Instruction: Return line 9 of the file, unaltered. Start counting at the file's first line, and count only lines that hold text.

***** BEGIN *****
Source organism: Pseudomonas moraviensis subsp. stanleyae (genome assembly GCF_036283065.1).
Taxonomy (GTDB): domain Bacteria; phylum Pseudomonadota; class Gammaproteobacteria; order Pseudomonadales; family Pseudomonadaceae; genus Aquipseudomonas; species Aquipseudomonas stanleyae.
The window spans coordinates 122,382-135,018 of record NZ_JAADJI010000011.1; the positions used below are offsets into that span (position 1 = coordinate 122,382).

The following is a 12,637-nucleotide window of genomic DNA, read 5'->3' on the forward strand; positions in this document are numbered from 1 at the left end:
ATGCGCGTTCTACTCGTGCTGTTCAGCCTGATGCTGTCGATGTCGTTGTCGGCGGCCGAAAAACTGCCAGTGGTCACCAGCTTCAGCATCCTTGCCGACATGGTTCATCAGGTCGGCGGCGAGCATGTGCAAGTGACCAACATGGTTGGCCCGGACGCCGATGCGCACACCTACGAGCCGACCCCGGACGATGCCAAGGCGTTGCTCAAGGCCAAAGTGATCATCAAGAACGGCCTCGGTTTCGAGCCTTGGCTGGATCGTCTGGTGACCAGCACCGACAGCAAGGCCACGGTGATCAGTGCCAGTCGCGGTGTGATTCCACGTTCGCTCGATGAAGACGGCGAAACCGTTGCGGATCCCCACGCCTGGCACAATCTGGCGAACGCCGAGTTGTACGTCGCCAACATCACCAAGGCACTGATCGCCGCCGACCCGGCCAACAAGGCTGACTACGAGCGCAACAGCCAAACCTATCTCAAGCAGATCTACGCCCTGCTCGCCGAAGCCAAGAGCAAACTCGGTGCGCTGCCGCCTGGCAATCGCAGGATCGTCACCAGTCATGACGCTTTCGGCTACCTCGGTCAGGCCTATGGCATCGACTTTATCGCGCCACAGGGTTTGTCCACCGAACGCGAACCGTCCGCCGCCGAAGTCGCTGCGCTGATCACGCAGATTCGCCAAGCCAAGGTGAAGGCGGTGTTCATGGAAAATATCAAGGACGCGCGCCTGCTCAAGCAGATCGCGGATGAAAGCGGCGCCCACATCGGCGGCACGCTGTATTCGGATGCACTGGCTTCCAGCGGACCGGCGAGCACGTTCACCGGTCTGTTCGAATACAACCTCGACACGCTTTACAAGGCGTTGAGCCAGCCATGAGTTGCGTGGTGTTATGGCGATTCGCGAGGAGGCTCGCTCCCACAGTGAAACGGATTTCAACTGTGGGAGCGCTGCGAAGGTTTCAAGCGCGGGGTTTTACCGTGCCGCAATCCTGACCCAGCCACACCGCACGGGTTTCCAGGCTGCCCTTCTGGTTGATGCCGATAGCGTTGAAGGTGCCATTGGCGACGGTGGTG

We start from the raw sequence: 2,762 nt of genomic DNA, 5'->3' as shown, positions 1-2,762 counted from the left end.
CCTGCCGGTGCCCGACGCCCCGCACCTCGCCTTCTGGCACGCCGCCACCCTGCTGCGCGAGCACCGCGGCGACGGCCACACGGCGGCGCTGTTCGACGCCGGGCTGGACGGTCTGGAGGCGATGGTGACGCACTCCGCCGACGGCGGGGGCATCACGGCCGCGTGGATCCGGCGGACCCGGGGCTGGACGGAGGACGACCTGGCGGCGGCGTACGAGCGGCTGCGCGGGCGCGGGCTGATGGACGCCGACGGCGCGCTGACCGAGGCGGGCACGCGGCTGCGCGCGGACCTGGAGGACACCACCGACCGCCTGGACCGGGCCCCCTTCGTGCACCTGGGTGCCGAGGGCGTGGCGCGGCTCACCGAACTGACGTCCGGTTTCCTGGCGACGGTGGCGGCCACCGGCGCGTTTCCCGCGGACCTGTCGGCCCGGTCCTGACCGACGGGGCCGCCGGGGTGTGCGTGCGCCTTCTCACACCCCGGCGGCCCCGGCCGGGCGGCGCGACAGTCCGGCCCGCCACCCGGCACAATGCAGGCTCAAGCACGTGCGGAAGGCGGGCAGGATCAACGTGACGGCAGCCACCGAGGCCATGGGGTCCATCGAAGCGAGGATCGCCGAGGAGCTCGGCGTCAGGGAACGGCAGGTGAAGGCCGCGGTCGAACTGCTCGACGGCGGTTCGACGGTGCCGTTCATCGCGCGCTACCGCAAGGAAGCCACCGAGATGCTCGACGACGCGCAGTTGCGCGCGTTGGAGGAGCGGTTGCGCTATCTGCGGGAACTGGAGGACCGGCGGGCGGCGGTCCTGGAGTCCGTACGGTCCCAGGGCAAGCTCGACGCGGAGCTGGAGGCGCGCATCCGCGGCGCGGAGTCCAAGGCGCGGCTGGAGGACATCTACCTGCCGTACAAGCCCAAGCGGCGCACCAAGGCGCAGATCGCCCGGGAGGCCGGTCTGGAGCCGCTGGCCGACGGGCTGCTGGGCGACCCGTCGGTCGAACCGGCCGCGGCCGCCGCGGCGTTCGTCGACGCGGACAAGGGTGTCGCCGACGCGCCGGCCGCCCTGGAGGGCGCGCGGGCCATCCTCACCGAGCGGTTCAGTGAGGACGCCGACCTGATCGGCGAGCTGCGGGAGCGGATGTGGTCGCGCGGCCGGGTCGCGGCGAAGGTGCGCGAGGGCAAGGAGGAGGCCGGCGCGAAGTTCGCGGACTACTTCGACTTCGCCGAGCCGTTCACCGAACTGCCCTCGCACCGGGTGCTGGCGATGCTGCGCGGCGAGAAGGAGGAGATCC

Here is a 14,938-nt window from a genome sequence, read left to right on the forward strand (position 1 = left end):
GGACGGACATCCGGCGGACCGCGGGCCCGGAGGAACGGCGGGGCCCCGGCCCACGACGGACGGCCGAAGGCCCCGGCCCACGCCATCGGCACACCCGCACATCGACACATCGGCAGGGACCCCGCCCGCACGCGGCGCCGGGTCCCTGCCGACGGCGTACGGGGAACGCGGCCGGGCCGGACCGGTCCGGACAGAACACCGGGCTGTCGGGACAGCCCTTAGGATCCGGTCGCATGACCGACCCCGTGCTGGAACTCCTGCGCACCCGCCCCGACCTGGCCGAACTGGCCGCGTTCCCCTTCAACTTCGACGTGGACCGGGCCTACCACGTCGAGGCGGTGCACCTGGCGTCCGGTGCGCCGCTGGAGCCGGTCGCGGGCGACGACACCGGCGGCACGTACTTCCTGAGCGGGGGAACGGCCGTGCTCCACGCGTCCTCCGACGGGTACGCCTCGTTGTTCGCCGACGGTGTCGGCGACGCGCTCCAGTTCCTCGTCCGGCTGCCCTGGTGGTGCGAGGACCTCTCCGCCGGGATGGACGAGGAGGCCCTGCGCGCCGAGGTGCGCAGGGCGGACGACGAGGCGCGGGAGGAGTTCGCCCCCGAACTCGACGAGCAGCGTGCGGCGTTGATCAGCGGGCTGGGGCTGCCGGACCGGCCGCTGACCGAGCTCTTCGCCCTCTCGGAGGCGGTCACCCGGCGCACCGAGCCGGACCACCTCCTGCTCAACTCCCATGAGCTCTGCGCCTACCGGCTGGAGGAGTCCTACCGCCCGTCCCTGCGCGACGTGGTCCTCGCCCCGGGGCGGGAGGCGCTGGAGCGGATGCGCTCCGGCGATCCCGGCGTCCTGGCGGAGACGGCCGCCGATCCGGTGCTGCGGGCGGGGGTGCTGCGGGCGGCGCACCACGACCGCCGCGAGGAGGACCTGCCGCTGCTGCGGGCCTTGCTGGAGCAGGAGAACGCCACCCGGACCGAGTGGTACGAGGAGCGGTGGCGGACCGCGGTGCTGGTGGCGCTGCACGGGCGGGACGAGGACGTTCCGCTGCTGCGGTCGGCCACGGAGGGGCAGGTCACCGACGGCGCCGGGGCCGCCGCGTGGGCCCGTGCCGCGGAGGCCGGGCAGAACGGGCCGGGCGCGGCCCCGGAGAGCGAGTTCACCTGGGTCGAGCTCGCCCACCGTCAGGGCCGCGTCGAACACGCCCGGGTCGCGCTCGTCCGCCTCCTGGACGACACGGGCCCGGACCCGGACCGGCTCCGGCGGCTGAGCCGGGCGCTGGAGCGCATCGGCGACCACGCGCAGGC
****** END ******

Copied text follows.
GGACGGACATCCGGCGGACCGCGGGCCCGGAGGAACGGCGGGGCCCCGGCCCACGACGGACGGCCGAAGGCCCCGGCCCACGCCATCGGCACACCCGCACATCGACACATCGGCAGGGACCCCGCCCGCACGCGGCGCCGGGTCCCTGCCGACGGCGTACGGGGAACGCGGCCGGGCCGGACCGGTCCGGACAGAACACCGGGCTGTCGGGACAGCCCTTAGGATCCGGTCGCATGACCGACCCCGTGCTGGAACTCCTGCGCACCCGCCCCGACCTGGCCGAACTGGCCGCGTTCCCCTTCAACTTCGACGTGGACCGGGCCTACCACGTCGAGGCGGTGCACCTGGCGTCCGGTGCGCCGCTGGAGCCGGTCGCGGGCGACGACACCGGCGGCACGTACTTCCTGAGCGGGGGAACGGCCGTGCTCCACGCGTCCTCCGACGGGTACGCCTCGTTGTTCGCCGACGGTGTCGGCGACGCGCTCCAGTTCCTCGTCCGGCTGCCCTGGTGGTGCGAGGACCTCTCCGCCGGGATGGACGAGGAGGCCCTGCGCGCCGAGGTGCGCAGGGCGGACGACGAGGCGCGGGAGGAGTTCGCCCCCGAACTCGACGAGCAGCGTGCGGCGTTGATCAGCGGGCTGGGGCTGCCGGACCGGCCGCTGACCGAGCTCTTCGCCCTCTCGGAGGCGGTCACCCGGCGCACCGAGCCGGACCACCTCCTGCTCAACTCCCATGAGCTCTGCGCCTACCGGCTGGAGGAGTCCTACCGCCCGTCCCTGCGCGACGTGGTCCTCGCCCCGGGGCGGGAGGCGCTGGAGCGGATGCGCTCCGGCGATCCCGGCGTCCTGGCGGAGACGGCCGCCGATCCGGTGCTGCGGGCGGGGGTGCTGCGGGCGGCGCACCACGACCGCCGCGAGGAGGACCTGCCGCTGCTGCGGGCCTTGCTGGAGCAGGAGAACGCCACCCGGACCGAGTGGTACGAGGAGCGGTGGCGGACCGCGGTGCTGGTGGCGCTGCACGGGCGGGACGAGGACGTTCCGCTGCTGCGGTCGGCCACGGAGGGGCAGGTCACCGACGGCGCCGGGGCCGCCGCGTGGGCCCGTGCCGCGGAGGCCGGGCAGAACGGGCCGGGCGCGGCCCCGGAGAGCGAGTTCACCTGGGTCGAGCTCGCCCACCGTCAGGGCCGCGTCGAACACGCCCGGGTCGCGCTCGTCCGCCTCCTGGACGACACGGGCCCGGACCCGGACCGGCTCCGGCGGCTGAGCCGGGCGCTGGAGCGCATCGGCGACCACGCGCAGGC